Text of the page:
When a project requires more agility and more expertise than usual, the manager often builds a cross-functional team. However, because of the corporate environment setup, managers tend to know only their direct reports, and fellow managers. So, when it’s time to build a cross-functional team, how does the project’s manager know which other employees will be most useful in the specific project? Simple answer: they don’t.
The typical team creation process looks like this: the project’s manager will ask fellow managers which of their team members are available to assist on the project, and then the fellow managers will offer a certain percentage of the available employees’ time. Not only can this take a couple of weeks to put together, but it leads to a more significant problem: you have a team built around availability rather than expertise.
This problem has been rolling around in my head. Sometimes, you just want a quick conversation between a few subject matter experts, and you don’t want to waste two weeks bringing the team together, especially when you might end up with whoever is available, not necessarily the experts.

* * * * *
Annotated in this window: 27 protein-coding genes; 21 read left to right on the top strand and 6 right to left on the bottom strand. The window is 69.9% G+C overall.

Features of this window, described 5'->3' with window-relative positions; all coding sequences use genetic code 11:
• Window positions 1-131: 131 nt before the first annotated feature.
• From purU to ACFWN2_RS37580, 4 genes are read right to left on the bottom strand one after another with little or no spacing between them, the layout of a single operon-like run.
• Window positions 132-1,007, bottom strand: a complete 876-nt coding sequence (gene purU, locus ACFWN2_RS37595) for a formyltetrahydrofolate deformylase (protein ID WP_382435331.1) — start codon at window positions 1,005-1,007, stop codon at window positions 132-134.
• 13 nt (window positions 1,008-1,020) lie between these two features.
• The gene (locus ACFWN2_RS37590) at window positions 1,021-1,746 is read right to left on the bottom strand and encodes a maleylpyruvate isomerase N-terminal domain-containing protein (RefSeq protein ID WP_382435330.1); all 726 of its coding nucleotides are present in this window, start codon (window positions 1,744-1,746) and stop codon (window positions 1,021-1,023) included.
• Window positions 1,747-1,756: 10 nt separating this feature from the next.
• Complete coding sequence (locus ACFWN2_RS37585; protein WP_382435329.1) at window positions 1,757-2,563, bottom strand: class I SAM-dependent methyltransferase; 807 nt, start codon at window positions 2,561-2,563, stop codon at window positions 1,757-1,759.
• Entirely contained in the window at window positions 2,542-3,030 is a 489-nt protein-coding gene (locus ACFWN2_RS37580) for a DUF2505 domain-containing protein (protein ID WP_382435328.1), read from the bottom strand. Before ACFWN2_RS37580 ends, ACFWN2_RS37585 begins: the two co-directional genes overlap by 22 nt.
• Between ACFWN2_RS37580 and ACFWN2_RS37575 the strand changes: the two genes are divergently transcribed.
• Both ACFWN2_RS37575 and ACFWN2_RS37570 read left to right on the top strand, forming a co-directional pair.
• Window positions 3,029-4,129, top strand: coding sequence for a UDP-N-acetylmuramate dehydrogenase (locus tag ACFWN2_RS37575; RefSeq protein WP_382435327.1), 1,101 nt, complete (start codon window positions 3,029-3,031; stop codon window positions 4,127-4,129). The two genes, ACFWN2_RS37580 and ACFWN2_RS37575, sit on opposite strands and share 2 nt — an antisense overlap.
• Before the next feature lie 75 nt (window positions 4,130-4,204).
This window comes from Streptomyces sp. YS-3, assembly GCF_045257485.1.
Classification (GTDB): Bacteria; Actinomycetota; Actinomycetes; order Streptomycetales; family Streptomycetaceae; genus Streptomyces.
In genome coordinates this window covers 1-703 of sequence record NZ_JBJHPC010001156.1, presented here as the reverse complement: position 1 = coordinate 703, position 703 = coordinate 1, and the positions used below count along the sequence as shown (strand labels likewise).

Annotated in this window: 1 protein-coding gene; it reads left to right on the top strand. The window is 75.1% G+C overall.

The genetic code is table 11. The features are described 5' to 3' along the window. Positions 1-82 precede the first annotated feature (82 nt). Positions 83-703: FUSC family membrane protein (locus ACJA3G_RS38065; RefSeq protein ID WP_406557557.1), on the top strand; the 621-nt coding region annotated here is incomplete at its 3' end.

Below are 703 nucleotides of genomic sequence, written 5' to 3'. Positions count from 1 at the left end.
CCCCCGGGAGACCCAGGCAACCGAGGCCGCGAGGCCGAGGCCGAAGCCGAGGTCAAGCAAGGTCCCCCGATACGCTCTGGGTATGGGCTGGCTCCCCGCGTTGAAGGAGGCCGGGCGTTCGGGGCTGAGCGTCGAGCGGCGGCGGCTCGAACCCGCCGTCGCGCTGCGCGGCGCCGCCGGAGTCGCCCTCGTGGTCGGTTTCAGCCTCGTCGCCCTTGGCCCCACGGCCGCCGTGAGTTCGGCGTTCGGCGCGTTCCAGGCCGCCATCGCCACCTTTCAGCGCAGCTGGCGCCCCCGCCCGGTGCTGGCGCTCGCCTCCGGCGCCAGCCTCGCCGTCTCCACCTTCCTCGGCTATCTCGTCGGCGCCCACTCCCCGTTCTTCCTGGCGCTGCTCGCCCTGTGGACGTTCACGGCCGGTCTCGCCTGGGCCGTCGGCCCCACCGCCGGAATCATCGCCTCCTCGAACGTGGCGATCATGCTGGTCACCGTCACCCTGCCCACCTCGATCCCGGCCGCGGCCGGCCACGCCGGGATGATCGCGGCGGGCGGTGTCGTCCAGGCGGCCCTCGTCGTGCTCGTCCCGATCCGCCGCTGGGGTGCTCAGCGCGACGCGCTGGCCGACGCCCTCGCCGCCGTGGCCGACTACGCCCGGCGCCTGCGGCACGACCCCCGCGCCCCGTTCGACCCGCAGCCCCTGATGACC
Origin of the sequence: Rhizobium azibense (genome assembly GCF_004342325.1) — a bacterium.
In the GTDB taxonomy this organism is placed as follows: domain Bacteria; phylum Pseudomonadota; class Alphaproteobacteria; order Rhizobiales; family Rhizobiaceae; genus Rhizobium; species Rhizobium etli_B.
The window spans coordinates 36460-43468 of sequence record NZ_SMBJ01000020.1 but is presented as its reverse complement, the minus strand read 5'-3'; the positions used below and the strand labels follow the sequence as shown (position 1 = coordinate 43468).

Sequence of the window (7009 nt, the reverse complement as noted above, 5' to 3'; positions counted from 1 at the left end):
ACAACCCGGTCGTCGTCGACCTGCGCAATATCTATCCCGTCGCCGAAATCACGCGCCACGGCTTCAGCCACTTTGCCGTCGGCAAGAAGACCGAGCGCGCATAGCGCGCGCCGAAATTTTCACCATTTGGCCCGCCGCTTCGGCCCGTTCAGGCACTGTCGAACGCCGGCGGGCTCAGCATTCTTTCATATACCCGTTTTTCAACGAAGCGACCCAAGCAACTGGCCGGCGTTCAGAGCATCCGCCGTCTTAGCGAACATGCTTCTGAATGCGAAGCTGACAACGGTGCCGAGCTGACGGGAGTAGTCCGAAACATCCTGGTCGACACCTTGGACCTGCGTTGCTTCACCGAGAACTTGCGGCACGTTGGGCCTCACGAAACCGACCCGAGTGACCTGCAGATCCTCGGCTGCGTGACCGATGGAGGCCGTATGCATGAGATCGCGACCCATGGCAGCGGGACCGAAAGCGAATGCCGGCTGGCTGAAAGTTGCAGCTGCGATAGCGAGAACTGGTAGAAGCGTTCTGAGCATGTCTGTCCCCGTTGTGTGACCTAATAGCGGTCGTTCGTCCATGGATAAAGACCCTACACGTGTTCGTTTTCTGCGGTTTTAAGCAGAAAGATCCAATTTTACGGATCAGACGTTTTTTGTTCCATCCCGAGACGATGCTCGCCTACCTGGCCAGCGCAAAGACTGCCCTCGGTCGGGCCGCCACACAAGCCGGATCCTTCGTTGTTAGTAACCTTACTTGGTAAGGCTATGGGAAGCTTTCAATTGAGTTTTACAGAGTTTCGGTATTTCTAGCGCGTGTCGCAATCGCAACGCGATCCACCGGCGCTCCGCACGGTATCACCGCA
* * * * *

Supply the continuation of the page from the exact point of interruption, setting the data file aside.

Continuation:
This led me to the idea of what I like to call micro-teams. Essentially, you reach out directly to the subject matter experts and collaborate immediately, either for a quick five minute conversation, or as a starting point for a long-term project. In order to find the experts, and avoid the problem of only seeking out team members you know personally, you can use social.
By using social, you can search for experts yourself, by looking through profile information. You can also send out a signal across teams, and allow those passionate experts to identify themselves. Either way, you avoid the barrier of interacting with managers to reach their team members. This direct access speeds up the team formation and leads to a higher level of expertise.
Don’t think about a team as a permanent unit. Think about it as a micro-team: a group of experts that come together quickly through social, to reach answers more efficiently.
To find out more about how social builds better teams, contact one of our experts.